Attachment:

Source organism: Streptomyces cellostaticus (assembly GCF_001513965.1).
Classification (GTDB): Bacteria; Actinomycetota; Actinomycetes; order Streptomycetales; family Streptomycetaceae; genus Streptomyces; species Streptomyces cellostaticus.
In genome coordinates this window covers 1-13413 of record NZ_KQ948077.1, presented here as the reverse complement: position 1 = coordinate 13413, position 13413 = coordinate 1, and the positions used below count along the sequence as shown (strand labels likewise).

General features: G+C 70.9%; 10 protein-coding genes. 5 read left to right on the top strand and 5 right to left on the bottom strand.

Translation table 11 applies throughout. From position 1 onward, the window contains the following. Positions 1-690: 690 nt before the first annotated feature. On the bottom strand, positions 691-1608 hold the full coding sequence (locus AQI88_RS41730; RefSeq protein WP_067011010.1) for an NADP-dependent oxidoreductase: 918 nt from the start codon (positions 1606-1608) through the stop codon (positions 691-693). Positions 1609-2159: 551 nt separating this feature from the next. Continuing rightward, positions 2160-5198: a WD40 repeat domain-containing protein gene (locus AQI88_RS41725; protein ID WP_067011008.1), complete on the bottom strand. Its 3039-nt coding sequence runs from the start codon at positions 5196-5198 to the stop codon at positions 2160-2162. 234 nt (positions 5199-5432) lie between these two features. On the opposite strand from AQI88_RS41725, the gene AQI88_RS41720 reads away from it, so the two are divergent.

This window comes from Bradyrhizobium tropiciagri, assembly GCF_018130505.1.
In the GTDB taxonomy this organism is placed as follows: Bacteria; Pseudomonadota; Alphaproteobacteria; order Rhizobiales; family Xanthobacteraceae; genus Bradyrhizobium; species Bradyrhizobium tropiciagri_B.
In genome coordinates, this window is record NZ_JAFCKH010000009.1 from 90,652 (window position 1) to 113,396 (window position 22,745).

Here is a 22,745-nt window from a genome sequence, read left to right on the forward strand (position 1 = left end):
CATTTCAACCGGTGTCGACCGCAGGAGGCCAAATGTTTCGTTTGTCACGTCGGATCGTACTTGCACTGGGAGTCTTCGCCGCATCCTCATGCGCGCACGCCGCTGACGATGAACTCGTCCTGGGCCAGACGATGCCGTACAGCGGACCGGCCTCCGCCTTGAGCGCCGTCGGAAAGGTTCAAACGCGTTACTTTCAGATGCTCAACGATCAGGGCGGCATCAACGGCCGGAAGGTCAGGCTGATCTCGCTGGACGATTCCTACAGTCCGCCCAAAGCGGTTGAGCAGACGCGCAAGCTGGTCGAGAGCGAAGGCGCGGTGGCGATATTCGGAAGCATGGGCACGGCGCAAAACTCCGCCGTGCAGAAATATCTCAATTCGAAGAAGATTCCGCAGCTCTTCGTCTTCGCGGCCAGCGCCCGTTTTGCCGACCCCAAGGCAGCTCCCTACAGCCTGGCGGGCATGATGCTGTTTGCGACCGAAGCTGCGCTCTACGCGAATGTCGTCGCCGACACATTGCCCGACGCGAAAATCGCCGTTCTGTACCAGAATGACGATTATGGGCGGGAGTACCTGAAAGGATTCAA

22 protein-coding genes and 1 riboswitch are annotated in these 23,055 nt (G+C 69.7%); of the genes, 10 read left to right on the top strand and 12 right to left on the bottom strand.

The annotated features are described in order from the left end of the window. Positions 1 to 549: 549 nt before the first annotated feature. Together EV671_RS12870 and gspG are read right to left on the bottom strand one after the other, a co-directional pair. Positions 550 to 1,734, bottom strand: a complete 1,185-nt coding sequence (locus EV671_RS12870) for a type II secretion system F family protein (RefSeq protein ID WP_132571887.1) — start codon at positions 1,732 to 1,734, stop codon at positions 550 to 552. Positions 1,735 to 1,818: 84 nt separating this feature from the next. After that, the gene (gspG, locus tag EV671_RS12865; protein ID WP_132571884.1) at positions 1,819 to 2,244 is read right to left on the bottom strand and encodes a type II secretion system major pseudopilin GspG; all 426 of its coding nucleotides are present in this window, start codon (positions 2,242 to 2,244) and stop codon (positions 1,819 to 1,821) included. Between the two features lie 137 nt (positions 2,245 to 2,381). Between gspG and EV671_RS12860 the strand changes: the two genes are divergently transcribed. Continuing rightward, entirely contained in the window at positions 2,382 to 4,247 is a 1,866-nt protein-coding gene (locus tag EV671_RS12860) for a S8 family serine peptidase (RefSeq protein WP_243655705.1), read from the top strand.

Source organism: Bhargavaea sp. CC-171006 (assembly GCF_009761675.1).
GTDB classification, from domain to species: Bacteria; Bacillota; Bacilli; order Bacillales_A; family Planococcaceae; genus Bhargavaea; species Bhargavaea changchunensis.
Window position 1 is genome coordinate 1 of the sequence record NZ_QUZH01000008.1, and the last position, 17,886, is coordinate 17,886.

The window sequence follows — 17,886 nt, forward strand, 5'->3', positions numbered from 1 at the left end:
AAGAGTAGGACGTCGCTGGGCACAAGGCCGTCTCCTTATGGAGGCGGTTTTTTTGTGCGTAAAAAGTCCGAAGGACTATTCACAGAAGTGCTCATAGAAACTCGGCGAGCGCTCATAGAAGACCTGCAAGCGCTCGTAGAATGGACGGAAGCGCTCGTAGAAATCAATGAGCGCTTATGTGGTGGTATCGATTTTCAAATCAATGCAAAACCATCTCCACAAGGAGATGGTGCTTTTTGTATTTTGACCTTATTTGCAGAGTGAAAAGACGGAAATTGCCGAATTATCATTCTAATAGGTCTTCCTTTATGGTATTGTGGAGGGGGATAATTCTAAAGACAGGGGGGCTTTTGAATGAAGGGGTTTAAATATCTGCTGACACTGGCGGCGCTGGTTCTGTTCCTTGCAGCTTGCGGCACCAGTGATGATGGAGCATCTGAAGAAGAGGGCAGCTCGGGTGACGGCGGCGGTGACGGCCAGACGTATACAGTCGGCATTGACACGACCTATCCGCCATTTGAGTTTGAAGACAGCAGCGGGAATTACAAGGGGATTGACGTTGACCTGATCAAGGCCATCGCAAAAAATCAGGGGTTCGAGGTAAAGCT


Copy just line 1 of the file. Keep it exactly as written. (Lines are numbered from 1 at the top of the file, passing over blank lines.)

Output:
Source organism: Streptomyces cellostaticus (assembly GCF_001513965.1).